General Erwin Rommel and Lieutenant Colonel Fritz Bayerlein in an open car speaking to motorized troops, North Africa, 1942; note captured US M3 halftrack and German SdKfz. 251 halftrack vehicles

Caption   General Erwin Rommel and Lieutenant Colonel Fritz Bayerlein in an open car speaking to motorized troops, North Africa, 1942; note captured US M3 halftrack and German SdKfz. 251 halftrack vehicles ww2dbase
Source    ww2dbaseGerman Federal Archive
Identification Code   Bild 146-1990-071-31
More on...   
SdKfz 251   Main article  Photos  
M3 Half-Track   Main article  Photos  
Erwin Rommel   Main article  Photos  
Added By C. Peter Chen
Added Date 21 Dec 2009

This photograph has been scaled down; full resolution photograph is available here (800 by 566 pixels).

Licensing  Creative Commons. According to the German Federal Archive (Bundesarchiv), as of 21 Jul 2010, photographs can be reproduced with if these preconditions are met:
- quote the "Federal Archives" as source,
- add the signature of the pictures and
- of name of the originator, i.e. the photographer.
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You also can use fotos from the Federal Archives for free on Wikimedia Commons
http://commons.wikimedia.org/wiki/Commons:Bundesarchiv



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Visitor Submitted Comments

1. karcuss says:
4 May 2011 07:01:17 PM

More interesting is the Wurframen 251/1 behind the M3 (which has been spotted by a friend of mine)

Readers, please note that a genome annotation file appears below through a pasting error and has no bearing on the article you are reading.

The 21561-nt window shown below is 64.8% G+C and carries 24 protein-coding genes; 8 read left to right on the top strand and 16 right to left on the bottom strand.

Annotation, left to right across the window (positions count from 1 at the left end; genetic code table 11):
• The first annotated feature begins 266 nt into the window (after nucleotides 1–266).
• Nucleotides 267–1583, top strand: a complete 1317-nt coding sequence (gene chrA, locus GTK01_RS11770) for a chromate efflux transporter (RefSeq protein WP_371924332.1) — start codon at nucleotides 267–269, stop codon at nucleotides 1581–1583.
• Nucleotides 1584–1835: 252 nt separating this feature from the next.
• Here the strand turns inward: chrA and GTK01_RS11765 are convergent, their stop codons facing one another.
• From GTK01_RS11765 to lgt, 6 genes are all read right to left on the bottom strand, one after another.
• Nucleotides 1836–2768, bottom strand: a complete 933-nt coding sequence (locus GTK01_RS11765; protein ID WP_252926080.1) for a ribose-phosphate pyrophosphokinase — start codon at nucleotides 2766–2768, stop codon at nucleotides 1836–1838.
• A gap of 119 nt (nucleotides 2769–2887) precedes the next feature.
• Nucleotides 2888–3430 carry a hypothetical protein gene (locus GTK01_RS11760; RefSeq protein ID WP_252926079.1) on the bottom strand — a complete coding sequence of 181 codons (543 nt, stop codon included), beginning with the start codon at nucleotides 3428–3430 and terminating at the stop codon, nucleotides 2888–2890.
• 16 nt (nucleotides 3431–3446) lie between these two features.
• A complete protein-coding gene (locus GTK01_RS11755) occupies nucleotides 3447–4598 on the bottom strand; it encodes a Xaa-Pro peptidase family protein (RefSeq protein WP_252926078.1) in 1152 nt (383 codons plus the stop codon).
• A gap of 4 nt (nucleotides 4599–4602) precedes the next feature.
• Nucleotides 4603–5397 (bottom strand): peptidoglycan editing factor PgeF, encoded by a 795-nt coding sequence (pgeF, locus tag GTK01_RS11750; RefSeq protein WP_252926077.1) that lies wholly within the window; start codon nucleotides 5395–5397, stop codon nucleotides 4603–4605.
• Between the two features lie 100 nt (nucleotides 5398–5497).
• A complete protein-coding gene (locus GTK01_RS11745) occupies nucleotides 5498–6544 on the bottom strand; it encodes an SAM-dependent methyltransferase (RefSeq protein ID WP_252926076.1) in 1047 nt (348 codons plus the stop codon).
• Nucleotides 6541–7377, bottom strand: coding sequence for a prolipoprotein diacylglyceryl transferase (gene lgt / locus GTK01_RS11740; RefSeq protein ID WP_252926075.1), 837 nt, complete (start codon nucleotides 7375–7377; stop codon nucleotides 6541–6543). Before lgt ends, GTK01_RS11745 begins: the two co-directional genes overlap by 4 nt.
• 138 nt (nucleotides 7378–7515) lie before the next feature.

2. Commenter identity confirmed Bill says:
4 Apr 2015 08:21:19 PM

WITH THE TROOPS: PANZERARMEE AFRIKA

Rommel with his troops his ride for the day is the Horch Kfz-15 Command Car. Officer next to him is Lt. Colonel Fritz Bayerlein who would later command the Panzer Lehr Division.
U.S. M-3 half-track captured during the Battle of Kasserine Pass February 1942.

REEL LIFE:

In post-war movies the White M-3 half-track would act as a stand in for a WWII German half-track complete with swastika's and those over size crosses on them. Popular TV programs of the 1960s like Combat!, Rat Patrol and even Hogan's Heroes had them.

REAL LIFE:

The M-3 half-track continued to see service all over the world after WWII the USSR continued to use them into the late 1950s allied armies even operated them for decades.
The M3 saw service with the Israel Defense Forces 1956, 1967 and 1973 retired in the 1980s later issued to the Southern Lebanon Army, a Christian Ally.

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